Our Memories Are Fallible
how we create our own personal history in our mind
Ever told a story, detail by detail you recall it perfectly, then a friend who was there tells you you’re wrong. “It didn’t happen like that!” And goes on to tell their story. How do you prove what happened actually happened!? How do you know for sure your brain isn’t making details up?
You don’t. Our minds are funny that way, we remember what we want to remember.
As for the argument at the beginning of the article, you both are right, our minds create the past we want to remember, not necessarily what happened.
In the podcast from Malcolm Gladwell’s Revisionist History, Free Brian Williams he tells the story of the journalist who lied telling a story on live television leading to his departure from his job in shame. Why? All because his brain changed the story he’d told 100 times over.
Gladwell also tells the story about his interaction with his neighbour the morning of September 11th, 2001. His neighbour and him can’t agree on the events of that morning, leading him to the conclusion that we create our own memories.
Flashbulb memories are moments in time that you remember because of a major event occurred. A wedding, a first kiss, a graduation, there are moments in life that create lasting memories forever. Do you remember where you were when you found out about 911? I do, I can still remember the underwear I was wearing that morning. I still remember in Law class all we did was watch the news. It’s fascinating what our brains do during these situations.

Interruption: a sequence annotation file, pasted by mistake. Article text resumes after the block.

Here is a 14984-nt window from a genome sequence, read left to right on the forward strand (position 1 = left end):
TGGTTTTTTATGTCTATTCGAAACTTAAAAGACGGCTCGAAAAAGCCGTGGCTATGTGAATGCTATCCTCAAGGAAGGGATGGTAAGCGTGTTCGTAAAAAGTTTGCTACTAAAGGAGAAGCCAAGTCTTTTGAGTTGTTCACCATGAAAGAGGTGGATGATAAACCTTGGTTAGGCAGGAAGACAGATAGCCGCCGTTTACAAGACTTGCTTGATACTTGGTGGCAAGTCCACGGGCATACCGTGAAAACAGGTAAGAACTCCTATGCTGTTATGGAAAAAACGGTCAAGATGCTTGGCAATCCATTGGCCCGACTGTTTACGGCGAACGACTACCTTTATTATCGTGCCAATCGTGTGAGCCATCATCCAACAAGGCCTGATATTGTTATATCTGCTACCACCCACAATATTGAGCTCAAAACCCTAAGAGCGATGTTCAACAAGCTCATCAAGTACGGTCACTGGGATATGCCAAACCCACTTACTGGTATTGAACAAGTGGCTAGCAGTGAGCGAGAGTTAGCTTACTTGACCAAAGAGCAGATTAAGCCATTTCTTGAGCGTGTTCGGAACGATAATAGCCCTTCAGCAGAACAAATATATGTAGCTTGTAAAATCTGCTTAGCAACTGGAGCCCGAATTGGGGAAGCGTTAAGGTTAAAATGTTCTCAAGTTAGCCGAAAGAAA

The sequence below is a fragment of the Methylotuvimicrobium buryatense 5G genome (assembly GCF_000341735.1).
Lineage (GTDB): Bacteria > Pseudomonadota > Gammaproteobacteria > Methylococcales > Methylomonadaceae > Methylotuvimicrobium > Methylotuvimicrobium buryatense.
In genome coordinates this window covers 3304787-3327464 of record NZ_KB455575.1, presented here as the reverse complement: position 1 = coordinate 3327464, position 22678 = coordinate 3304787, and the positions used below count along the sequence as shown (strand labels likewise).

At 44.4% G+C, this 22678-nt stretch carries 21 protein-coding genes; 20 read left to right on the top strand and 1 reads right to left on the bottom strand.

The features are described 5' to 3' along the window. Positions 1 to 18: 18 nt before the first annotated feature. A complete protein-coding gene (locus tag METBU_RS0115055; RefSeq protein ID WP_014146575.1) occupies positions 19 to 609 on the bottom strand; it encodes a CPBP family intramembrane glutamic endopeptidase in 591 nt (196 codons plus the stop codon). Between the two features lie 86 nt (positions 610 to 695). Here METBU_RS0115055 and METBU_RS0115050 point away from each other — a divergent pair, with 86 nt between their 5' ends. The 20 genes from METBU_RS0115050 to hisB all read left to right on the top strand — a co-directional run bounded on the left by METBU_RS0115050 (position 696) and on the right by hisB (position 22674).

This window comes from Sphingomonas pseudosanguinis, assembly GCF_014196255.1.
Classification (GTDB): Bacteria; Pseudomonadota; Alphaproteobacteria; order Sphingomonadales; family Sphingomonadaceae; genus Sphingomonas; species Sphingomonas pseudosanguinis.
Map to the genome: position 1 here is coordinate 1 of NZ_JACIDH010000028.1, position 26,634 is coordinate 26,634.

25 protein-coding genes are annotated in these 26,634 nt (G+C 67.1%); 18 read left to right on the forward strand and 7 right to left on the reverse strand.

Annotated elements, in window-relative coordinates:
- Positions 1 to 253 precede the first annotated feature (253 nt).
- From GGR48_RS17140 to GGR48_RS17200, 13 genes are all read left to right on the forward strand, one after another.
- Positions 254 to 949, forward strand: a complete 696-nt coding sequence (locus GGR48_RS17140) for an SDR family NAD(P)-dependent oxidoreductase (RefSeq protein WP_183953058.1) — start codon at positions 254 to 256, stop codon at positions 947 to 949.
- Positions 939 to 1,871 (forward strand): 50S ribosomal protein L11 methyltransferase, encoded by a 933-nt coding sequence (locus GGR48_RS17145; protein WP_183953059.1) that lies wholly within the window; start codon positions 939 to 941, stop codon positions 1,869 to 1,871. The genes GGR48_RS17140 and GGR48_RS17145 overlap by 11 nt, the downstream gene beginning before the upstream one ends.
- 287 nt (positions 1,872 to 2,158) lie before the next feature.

What we remember may not be as factually true as we think
What neuroscience has found is that what we remember may not be factually correct. Our minds are powerful, they can alter history (our own personal history not that Doctor Strange kind of shit).
We must be aware of this phenomenon, specially when people’s lives and careers are on the line. At the end of the podcast you understand why Gladwell titled it “Free Brian Williams”. He doesn’t believe Williams was in the wrong, he made a mistake that anyone could have made. We need to be more forgiving in society not so quick to jump on the judgemental bandwagon.
I always thought I won city championships almost every year as a kid. That’s highly unlikely, there’s only a handful of times teams I played on won but the past my mind remembers winning championships. This is a part of the power of positive thinking, you assume you did better in most situations. I can relate!